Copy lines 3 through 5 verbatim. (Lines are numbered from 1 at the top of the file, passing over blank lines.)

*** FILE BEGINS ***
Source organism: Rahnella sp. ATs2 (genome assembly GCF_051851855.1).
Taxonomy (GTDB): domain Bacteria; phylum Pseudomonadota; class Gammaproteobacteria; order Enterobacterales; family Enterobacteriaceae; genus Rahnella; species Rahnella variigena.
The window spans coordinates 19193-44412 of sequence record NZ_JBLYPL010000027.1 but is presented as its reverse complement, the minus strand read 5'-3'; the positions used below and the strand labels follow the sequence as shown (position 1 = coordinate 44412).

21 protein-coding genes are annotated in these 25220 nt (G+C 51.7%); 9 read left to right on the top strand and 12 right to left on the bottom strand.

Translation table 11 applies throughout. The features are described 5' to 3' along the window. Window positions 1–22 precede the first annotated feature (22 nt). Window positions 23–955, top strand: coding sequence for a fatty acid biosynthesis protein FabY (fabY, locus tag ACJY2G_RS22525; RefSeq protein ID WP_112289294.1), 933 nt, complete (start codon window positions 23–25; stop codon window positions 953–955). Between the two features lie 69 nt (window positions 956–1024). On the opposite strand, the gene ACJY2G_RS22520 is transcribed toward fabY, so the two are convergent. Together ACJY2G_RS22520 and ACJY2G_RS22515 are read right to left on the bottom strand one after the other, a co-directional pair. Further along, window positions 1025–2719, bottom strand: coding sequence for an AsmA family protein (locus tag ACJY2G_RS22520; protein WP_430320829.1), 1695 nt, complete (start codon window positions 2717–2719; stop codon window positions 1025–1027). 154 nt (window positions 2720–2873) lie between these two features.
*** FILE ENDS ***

The window spans coordinates 19193-44412 of sequence record NZ_JBLYPL010000027.1 but is presented as its reverse complement, the minus strand read 5'-3'; the positions used below and the strand labels follow the sequence as shown (position 1 = coordinate 44412).

21 protein-coding genes are annotated in these 25220 nt (G+C 51.7%); 9 read left to right on the top strand and 12 right to left on the bottom strand.

Translation table 11 applies throughout. The features are described 5' to 3' along the window. Window positions 1–22 precede the first annotated feature (22 nt). Window positions 23–955, top strand: coding sequence for a fatty acid biosynthesis protein FabY (fabY, locus tag ACJY2G_RS22525; RefSeq protein ID WP_112289294.1), 933 nt, complete (start codon window positions 23–25; stop codon window positions 953–955). Between the two features lie 69 nt (window positions 956–1024). On the opposite strand, the gene ACJY2G_RS22520 is transcribed toward fabY, so the two are convergent. Together ACJY2G_RS22520 and ACJY2G_RS22515 are read right to left on the bottom strand one after the other, a co-directional pair. Further along, window positions 1025–2719, bottom strand: coding sequence for an AsmA family protein (locus tag ACJY2G_RS22520; protein WP_430320829.1), 1695 nt, complete (start codon window positions 2717–2719; stop codon window positions 1025–1027). 154 nt (window positions 2720–2873) lie between these two features.